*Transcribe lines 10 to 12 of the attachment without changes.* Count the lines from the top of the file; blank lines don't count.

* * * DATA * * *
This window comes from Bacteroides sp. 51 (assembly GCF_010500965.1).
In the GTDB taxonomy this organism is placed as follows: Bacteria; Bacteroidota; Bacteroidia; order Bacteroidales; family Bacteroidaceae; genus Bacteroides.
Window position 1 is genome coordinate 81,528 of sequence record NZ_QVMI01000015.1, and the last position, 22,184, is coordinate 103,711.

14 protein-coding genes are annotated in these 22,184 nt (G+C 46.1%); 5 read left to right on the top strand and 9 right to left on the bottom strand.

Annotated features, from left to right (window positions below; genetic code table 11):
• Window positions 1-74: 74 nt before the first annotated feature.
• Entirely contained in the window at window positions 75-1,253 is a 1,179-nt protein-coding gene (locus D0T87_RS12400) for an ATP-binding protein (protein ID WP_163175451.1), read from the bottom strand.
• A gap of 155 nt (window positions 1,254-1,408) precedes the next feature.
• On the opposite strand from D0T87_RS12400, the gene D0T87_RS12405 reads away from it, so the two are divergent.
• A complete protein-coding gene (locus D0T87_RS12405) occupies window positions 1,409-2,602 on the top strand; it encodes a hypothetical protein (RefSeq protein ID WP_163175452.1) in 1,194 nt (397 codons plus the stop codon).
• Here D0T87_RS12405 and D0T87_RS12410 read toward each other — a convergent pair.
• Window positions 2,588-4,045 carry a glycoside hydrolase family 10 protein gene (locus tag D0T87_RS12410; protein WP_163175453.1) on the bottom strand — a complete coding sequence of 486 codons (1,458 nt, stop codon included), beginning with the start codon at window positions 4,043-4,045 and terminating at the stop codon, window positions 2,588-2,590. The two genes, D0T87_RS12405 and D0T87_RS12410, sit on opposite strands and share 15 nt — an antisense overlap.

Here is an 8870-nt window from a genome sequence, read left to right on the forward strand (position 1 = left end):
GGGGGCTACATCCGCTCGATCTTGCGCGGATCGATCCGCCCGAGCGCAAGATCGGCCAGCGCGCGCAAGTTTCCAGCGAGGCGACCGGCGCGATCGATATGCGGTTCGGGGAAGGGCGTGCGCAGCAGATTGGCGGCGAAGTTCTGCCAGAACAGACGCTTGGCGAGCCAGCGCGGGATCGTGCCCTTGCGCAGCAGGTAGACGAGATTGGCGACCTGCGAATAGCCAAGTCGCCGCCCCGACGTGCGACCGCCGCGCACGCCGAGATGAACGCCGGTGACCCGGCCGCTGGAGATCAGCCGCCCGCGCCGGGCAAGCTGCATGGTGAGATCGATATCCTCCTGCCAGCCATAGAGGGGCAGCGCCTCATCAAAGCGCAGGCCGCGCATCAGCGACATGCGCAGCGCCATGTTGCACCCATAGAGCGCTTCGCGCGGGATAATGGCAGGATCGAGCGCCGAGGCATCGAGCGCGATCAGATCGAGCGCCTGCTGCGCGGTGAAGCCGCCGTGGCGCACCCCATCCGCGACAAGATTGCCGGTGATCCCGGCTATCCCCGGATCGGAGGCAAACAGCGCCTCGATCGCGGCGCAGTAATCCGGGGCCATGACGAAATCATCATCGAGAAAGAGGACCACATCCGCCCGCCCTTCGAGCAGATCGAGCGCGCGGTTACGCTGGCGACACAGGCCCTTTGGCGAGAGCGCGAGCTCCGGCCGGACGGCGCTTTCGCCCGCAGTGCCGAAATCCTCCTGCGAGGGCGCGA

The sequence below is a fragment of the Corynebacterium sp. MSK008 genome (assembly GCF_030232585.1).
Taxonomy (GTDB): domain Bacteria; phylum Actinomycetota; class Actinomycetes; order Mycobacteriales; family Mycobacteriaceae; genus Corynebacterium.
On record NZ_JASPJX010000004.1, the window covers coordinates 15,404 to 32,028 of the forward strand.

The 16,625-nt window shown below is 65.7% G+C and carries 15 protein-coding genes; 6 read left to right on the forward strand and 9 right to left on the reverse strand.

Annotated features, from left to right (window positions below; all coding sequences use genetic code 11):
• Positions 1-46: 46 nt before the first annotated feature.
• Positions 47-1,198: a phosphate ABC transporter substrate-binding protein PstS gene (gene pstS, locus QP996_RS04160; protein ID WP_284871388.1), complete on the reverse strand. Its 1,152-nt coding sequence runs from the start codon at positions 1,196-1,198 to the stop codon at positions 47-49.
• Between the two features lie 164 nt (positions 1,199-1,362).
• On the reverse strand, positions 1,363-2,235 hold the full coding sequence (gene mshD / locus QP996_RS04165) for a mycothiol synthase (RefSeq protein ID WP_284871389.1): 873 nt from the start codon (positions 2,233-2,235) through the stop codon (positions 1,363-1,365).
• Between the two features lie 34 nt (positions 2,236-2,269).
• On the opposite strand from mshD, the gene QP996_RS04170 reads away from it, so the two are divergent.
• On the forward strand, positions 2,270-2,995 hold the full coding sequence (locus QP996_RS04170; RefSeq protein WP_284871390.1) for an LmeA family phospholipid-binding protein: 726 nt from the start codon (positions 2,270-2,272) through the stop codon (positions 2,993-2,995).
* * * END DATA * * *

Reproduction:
• A complete protein-coding gene (locus D0T87_RS12405) occupies window positions 1,409-2,602 on the top strand; it encodes a hypothetical protein (RefSeq protein ID WP_163175452.1) in 1,194 nt (397 codons plus the stop codon).
• Here D0T87_RS12405 and D0T87_RS12410 read toward each other — a convergent pair.
• Window positions 2,588-4,045 carry a glycoside hydrolase family 10 protein gene (locus tag D0T87_RS12410; protein WP_163175453.1) on the bottom strand — a complete coding sequence of 486 codons (1,458 nt, stop codon included), beginning with the start codon at window positions 4,043-4,045 and terminating at the stop codon, window positions 2,588-2,590. The two genes, D0T87_RS12405 and D0T87_RS12410, sit on opposite strands and share 15 nt — an antisense overlap.